Research and publications

We carry out transport research, think-pieces and policy guidance for national agencies, local councils, and other clients, and regularly publish and present to the industry (including many award-winning papers). Below are links to our latest published work:

Ideal MaaS appWho should develop and manage “Mobility as a Service” (MaaS) services in New Zealand? Three approaches that have appeared to date are (1) private transport service operators themselves, (2) central/local government transport organisations, or (3) independent software developers. Each approach has its advantages and disadvantages, for example in regard to coverage of available services, data supply and management, and integration with payments. At the 2019 T-Tech Conference in Christchurch (May 2019), Glen outlines the options and issues afforded by each approach, using examples from around the world.

percentThis article describes the development of key policy recommendations for increasing active transport in New Zealand. The goal was to establish a cohesive set of priority recommendations to inform active transport decision-making in central and local government, district health boards, public health units and regional sports trusts in New Zealand. This cross-sector effort resulted in a report with a set of recommendations designed to stimulate the development of a new active transport strategy for New Zealand; prompt setting of targets and monitoring progress/outcomes; and inform New Zealand’s response to the World Health Organisation’s Global Action Plan on Physical Activity 2018–2030.

200 and 300 mm aspectsChristchurch City Council and Auckland Transport commissioned ViaStrada to conduct an official traffic control device trial of directional traffic signals for cyclists. The new signals have been installed at four intersections.  Assessments of user behaviour (compliance and conflicts), user understanding, and user satisfaction have been undertaken at three of the intersections and will soon be carried out at the fourth.

This paper was awarded the best research paper at the 2019 NZ Transportation Conference.

72 secondsWith a new government pushing a greater emphasis on road safety, attention is increasing on the role that speed plays in our safety record. For both urban and rural settings, there has been a growing clamour by some elected officials, safety advocates, and the general public for greater use of lower speed limits. Yet, at the same time such changes remain polarising, with other people sceptical of their effect on safety and wary about their impact on network efficiency. The relatively cumbersome process of changing existing speed limits has also been cited as a hurdle to implementing fast change.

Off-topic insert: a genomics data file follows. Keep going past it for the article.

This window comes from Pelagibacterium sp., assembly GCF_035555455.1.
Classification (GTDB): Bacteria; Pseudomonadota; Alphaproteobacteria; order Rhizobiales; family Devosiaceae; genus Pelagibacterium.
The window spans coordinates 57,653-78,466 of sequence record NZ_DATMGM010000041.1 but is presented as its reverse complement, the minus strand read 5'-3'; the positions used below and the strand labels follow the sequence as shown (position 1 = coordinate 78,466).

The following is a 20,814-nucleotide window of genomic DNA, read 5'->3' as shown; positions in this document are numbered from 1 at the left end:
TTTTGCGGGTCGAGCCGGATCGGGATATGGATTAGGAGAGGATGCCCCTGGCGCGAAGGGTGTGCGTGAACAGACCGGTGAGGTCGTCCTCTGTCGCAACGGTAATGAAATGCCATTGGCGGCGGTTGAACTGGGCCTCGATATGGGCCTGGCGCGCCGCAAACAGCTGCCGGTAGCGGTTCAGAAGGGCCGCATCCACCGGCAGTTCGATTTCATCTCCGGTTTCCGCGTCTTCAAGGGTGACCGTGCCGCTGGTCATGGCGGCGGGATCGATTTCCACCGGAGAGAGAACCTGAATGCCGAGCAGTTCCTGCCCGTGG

This paper was runner-up to the best research paper at the 2019 NZ Transportation Conference.

Lots of LimesJohn Lieswyn chaired a panel discussion on micro-mobility. There were eight panellists representing a variety of groups, interests, and companies.

graphicJohn Lieswyn presented on this topic at the Active Living and Environment Symposium (Dunedin, Feb 2019). The most important finding is that the school travel plan (STP) process itself can be the seed of a more productive collaboration between council staff, school administrators, board members, and parents. There is an opportunity to tie the development of an STP to road safety and infrastructure funding.

Chch 30kmh gatewayIn 2016, Christchurch introduced a 30km/h lower speed zone within a large part of the central city area. While this has generated some controversy amongst residents and businesses, preliminary analysis of crash data before and after suggests that there have been considerable reductions in crash numbers and injuries since its implementation, despite growing numbers returning to the city. Glen presented these findings to the 2018 Transport Knowledge Conference in Wellington.

Rattray St gatewayDunedin City Council commissioned ViaStrada to develop an area-wide approach to addressing road safety and parking issues around five central city schools. By considering the whole study area as one precinct (the “Central Schools Cluster”), a series of consistent treatments could be used to manage behaviours and minimise safety and operational issues. Glen Koorey and Hjarne Poulsen (Dunedin CC) presented the findings and implementation to date at Trafinz 2018 in Wellington.

80kmh Safer Speed zoneHow do road controlling authorities make use of the new Speed Management Guidelines to introduce changed speed limits across their networks? Glen presented on implementing local speed management plans at the 2018 Trafinz Conference in Wellington.

200 and 300 mm aspectsA formal Traffic Control Device trial of directional cycle signals has been approved for four locations; two in Christchurch and two in Auckland. Directional cycle signals incorporate an arrow with the cycle symbol within the signal. The trial is expected to run until the end of 2019.